The Quotations

Johnson started his project by marking qotations in literature to show the various uses of words. Contrary to other dictionaries, he did not start with a list of words because he assumed this list would soon appear by itself. It was a natural result of the illustrations he collected. In the end, he would simply have to compare it with other dictionaries to see if the list was complete.
The work really started when the contract with the booksellers was signed and Stewart was hired. Johnson worked his way through large amounts of books but limited his field of research to the period between Sir Philip Sidney and the Restoration. He did so because he thought that later examples of language were influenced too much by French and earlier ones were simply to rude and rough. Although he took these boundaries seriously, Johnson quite often incorporated authors older then Sidney and younger than the Restoration. Examples are Pope, Swift, Abruthnot, Wiliam Law, Edward Young and James Thomas. Sometimes he would even quote living authors. Modest that he was he quoted himself only anonymously.
Johnson´s sources could not be limited to any special field. He quoted poetry, prose, works of theology, works of law, art history, history, politics and even technical works.
In the beginning he had planned to include quotations to educate the reader. He did not only focus on clarity of illustration but also on educational value. The underestimated workload forced him to abandon this aim. Nevertheless he continuously tried not to transport ideas he did not support. For that reason Hobbs is not quoted once although Johnson thought him to be an authority of language (Reddick 34). Writers were not only excluded because of their political views but also for their religious beliefs. Samuel Clarke was well admired by Johnson for his writing, but he did not quote him once because Clarke denied the Holy Trinity.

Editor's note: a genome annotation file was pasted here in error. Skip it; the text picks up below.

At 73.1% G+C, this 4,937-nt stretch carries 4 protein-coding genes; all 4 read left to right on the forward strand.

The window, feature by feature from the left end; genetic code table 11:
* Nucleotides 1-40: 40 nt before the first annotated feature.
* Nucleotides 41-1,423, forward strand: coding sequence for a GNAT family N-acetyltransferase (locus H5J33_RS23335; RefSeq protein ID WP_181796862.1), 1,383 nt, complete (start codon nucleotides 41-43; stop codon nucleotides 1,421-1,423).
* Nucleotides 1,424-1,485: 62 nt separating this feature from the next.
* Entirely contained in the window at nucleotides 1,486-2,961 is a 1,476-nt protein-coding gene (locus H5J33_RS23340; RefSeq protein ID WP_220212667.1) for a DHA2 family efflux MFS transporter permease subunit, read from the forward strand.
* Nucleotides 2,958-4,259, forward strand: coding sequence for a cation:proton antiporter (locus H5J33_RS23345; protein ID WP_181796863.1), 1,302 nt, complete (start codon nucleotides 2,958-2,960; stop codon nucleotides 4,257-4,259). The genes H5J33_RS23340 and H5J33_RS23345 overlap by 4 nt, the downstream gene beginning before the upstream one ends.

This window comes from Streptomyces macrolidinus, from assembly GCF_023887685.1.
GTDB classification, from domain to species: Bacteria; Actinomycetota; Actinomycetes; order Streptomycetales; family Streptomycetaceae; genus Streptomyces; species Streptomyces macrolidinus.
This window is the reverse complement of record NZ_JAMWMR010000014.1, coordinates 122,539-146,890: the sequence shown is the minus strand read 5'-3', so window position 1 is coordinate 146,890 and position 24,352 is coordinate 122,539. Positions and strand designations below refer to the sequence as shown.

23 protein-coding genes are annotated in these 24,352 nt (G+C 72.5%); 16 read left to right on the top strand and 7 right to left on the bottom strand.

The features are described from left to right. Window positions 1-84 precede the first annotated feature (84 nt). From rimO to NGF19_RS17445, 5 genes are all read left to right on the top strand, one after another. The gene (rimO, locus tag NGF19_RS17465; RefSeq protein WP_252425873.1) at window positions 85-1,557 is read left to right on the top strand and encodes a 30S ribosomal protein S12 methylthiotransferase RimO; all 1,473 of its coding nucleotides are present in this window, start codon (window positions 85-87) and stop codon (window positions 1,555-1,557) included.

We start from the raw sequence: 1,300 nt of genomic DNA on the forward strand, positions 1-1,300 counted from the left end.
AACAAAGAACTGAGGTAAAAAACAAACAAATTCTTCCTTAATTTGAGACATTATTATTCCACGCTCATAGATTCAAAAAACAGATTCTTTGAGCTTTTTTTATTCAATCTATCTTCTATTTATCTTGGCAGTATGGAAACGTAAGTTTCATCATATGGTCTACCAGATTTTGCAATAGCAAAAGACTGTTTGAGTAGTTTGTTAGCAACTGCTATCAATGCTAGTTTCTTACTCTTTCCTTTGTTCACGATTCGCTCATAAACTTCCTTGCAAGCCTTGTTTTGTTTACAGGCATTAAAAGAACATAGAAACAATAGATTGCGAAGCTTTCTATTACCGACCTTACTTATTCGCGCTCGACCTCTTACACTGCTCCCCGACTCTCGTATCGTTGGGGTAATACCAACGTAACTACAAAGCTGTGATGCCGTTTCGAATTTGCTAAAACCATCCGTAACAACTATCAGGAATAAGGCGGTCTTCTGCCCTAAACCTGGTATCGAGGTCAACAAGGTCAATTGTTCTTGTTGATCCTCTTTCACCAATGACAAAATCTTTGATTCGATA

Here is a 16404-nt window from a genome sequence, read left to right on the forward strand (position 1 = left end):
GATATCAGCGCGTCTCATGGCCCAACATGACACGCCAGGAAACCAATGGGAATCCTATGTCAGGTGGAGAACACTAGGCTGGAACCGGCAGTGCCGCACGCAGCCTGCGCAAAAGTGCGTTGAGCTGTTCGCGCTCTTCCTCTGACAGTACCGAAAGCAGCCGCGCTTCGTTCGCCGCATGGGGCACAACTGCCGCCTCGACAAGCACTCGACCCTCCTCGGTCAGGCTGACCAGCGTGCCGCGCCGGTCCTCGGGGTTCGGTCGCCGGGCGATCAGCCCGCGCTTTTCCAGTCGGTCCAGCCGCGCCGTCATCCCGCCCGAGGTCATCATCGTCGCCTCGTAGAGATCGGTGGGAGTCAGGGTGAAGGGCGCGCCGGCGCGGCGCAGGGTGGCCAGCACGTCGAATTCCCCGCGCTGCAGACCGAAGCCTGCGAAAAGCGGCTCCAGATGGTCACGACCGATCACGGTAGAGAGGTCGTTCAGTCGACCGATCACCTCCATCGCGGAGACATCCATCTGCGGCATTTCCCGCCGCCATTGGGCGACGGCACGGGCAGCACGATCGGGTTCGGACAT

One constant source of criticism on Johnson´s work is the fact that he took all his examples from written work, therefore ignoring spoken language entirely. This criticism he accepted as correct and defended himself that it would be too much work to collect words and quotations from spoken language. It was easier to concentrate on written words. Nevertheless it was not that easy. One of the problems that made his work harder was the fact that Johnson had only access to a limited number of books. His library contained a large number of books and he could borrow some more books, but still the number seemed rather small. Johnson still wanted to write a dictionary that contained the entity of English Language. To extend his corpus, he wrote letters to friends to ask for books. The problem was that he returned them full of his marks and many owners were not amused about the way their expensive folios were returned to them. Others were more or less happy to receive their books back full of marks and treated them as some kind of curiosity. For most of Johnson´s contemporaries his use of books was very strange for they were generally seen as a symbol of status.
Johnson simply used books as tools. He marked interesting passages and did not care too much if those marks could be erased or not. Johnson´s process of selecting important passages is still some kind of a mystery. Even contemporary biographers described the process as unsteady. All books he used and that are preserved until today emphasize this picture. Sometimes he marks some pages than he leaves some hundred pages untouched to proceed with the next five pages. Johnson seemed to have picked pages at random, marked them, left the book behind and returned to the book hours or days later on another random page.
This way of working seems to correspond with his way of reading. The poet Mary Kowles said that he often did not finished books when they bored him and that he often would read only passages.